The newly constructed Karlsruhe Tax Office building excels with its compact design and high degree of structural detail, with its most striking feature being its architectural-concrete façade grid. Implementing this custom façade pattern posed a major challenge to the design team, for instance with regard to ensuring the structurally stable reinforcement of the widely projecting double-shell precast concrete elements. They finally identified Schöck Isolink as the solution for the load-bearing, energy-efficient connection between the facing and the load-bearing layers. This façade anchor is made of Combar, a glass-fiber composite material that provides an exceedingly high tensile strength while minimizing the elements’ thermal conductivity.
From 2018 to 2020, the German State of Baden-Württemberg, represented by Vermögen und Bau Baden-Württemberg, Karlsruhe Office, constructed the administrative building to accommodate the Karlsruhe-Stadt tax office, which provides space for about 300 employees. The new building was constructed on the site of the former Wolff & Sohn fragrance and toilet soap factory and blends harmoniously with the classic factory architecture of the existing buildings. Prof. Jens Wittfoht, of Wittfoht Architekten, the architects commissioned with the design, explains: “We kept the building compact in order to create the smallest possible energy footprint and to preserve much of the green and open spaces present in the courtyard.” Accordingly, the Stuttgart architects’ solution combines aspects related to urban planning, climatology, and the protection of endangered species.
Striking façade grid built in high-quality architectural concrete
In the interior, the aim was to create a functional and flexible room layout that would allow, for instance, for various office configurations through the option of connecting partition walls, including self-contained and open-plan offices as well as combined zones and meeting points. In turn, this requirement necessitated a certain modularity of the façade. Several reasons for designing a precast element façade were identified. Jan Akkermann, of Krebs+Kiefer Ingenieure Karlsruhe, explains: “No large glazed surfaces were specified, which is why the façade was to be divided into small sections. So it appeared quite obvious to combine the exposed façade with the load-bearing shell.”
The façade consists of over 350 precast concrete units. The individual elements were designed differently with two to four upright portions and form a coherent whole when assembled on the façade. They were to be made of high-quality architectural concrete so that each element had exactly the same look in order to implement the intended rational, high-precision façade design. This is why each of the precast elements with a length of over four meters and a height of three meters was sandblasted at the precast plant. This approach allowed a special surface texture to be created while ensuring that the surface appeared as uniform as possible.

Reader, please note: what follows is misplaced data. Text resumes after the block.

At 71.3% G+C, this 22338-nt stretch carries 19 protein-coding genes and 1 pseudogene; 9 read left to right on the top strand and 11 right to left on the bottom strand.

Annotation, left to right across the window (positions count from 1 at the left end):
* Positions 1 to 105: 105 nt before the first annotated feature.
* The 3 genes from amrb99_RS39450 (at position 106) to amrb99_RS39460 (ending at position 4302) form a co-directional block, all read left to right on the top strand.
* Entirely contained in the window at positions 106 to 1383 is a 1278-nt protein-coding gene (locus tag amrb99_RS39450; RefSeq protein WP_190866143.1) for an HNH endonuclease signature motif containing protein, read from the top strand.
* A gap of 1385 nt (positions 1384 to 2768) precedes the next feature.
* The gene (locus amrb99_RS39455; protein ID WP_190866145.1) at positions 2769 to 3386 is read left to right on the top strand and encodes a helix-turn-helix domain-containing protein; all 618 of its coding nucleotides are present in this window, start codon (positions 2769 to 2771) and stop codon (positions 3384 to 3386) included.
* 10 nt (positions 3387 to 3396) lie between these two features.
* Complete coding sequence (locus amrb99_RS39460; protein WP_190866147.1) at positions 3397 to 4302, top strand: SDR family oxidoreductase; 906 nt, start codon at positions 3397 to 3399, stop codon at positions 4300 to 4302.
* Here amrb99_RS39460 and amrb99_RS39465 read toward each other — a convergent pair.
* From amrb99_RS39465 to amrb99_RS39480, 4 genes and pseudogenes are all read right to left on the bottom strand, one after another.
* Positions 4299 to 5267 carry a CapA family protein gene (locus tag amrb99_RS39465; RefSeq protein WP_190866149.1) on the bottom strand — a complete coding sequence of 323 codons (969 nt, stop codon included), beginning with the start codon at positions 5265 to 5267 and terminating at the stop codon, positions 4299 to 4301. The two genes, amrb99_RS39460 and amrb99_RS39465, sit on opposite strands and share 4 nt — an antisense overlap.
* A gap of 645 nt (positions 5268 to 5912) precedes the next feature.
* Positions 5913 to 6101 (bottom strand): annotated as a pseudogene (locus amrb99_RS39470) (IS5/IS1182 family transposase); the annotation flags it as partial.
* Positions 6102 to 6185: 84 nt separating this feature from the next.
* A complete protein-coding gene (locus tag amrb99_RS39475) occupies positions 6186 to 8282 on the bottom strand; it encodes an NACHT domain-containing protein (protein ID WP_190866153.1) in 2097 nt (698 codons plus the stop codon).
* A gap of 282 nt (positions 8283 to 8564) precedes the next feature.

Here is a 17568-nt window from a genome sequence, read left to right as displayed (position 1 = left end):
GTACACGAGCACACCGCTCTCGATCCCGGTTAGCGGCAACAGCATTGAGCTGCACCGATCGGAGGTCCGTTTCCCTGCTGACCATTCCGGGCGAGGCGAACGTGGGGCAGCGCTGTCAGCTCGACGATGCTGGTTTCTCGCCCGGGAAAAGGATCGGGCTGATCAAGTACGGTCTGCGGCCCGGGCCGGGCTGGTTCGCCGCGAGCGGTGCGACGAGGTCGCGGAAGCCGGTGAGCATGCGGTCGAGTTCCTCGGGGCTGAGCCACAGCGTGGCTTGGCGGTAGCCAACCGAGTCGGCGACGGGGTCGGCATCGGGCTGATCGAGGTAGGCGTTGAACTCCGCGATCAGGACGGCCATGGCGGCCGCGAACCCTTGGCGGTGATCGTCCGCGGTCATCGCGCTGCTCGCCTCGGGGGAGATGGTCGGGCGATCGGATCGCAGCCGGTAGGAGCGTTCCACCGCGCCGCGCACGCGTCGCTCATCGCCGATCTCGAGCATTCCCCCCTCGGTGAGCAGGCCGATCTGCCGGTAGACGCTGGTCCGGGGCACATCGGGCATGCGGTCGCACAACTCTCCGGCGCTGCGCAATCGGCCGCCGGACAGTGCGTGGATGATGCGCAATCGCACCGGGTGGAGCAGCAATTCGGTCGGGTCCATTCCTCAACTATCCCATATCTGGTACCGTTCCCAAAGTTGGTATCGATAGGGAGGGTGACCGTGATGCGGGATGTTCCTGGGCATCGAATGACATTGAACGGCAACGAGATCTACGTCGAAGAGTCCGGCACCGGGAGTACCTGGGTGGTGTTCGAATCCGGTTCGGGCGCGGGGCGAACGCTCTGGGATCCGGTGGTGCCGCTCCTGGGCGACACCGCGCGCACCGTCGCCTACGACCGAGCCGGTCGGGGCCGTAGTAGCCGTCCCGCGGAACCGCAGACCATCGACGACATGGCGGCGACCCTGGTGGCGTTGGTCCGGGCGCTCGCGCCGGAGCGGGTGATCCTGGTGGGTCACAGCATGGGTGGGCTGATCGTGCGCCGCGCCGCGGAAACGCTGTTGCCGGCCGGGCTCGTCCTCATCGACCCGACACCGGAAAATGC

Widely projecting elements posed structural challenge
There was yet another reason for choosing a concrete sandwich façade with integrated core insulation, namely the effective thermal insulation properties of concrete on the inside and its high durability on the outside. The inside of the façade structure was designed as a load-bearing shell and insulated with mineral wool. The window geometry with deep reveals resulted in up to 35 cm thick insulation inserts. The widely projecting elements had to be taken into account when designing the reinforcement. “The major structural engineering and design challenge for the fastening of the outer shell was to provide an anchor system that ensures the flow of forces by transferring the weight of the façade through the thick insulation layers into the load-bearing structure behind it,” explains Jan Akkermann. The parties involved in the project identified the Schöck Isolink Type C system as the solution for firmly connecting the facing layer to the inner concrete shell while at the same time ensuring the thermal decoupling of the concrete façade. Isolink is a punctiform anchoring system approved by Deutsches Institut für Bautechnik (DIBt). It consists of Combar, a glass-fiber composite material developed by Schöck that provides an exceedingly high tensile strength and can thus resist high load levels.
Schöck Isolink – the high-performance, energy-efficient solution
The widely projecting facing layer required an optimized number of fasteners in order to ensure a cost-efficient solution. However, the slender geometry of the columns to which the façade elements were to be attached offered only little space for this purpose. Jan Akkermann comments: “Isolink was the right solution because it required fewer anchors per square meter while eliminating the need for spacers, which also reduced material consumption, cost and labor during the installation process.”
In addition to its sound structural characteristics, Isolink is a component certified to the passive house standard and also provides effective heat insulation since Combar exhibits a thermal conductivity of just 0.7 W/(m*K). The material thus conducts virtually no heat compared to stainless steel (15 W/(m*K)) and reduces thermal bridges and the resulting risks of heat loss and structural damage to a minimum. Consequently, in addition to safe anchoring, Isolink ensures the highly energy-efficient fastening of the façade elements to the load-bearing shell of the new Karlsruhe Tax Office building while eliminating thermal bridges as proven in the related verification.
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